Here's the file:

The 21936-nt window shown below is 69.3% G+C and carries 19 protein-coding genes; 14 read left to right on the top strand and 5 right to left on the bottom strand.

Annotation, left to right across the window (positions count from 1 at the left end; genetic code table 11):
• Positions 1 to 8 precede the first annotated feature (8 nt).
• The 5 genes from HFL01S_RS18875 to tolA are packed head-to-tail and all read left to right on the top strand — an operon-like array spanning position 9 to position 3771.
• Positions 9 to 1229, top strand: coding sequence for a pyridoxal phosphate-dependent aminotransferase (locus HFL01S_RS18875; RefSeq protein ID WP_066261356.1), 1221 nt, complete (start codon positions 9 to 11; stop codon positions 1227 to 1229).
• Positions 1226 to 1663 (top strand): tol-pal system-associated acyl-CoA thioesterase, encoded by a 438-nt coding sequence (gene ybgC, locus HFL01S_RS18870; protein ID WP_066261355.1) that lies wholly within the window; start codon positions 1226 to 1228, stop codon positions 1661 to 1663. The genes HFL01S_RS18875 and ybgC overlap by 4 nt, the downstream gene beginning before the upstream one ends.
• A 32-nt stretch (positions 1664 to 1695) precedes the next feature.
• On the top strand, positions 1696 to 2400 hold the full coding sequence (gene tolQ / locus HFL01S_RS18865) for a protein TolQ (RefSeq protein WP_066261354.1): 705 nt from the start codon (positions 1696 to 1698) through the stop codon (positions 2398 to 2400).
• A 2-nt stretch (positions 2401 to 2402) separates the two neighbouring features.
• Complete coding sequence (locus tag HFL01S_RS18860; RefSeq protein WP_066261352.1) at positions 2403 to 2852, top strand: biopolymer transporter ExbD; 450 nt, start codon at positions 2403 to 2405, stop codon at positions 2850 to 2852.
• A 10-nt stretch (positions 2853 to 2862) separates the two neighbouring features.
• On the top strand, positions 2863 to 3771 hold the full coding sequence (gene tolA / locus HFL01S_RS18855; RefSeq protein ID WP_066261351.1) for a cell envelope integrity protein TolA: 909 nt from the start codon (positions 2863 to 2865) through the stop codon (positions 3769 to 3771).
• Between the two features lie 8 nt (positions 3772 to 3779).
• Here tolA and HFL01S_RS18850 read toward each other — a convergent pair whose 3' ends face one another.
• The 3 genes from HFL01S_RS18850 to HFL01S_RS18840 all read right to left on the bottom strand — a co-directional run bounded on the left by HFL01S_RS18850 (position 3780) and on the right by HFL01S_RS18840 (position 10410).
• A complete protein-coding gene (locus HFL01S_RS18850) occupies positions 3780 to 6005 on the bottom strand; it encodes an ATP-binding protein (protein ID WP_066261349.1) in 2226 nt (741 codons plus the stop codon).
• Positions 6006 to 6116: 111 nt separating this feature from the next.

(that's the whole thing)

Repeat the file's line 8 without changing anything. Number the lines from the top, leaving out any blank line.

• On the top strand, positions 1696 to 2400 hold the full coding sequence (gene tolQ / locus HFL01S_RS18865) for a protein TolQ (RefSeq protein WP_066261354.1): 705 nt from the start codon (positions 1696 to 1698) through the stop codon (positions 2398 to 2400).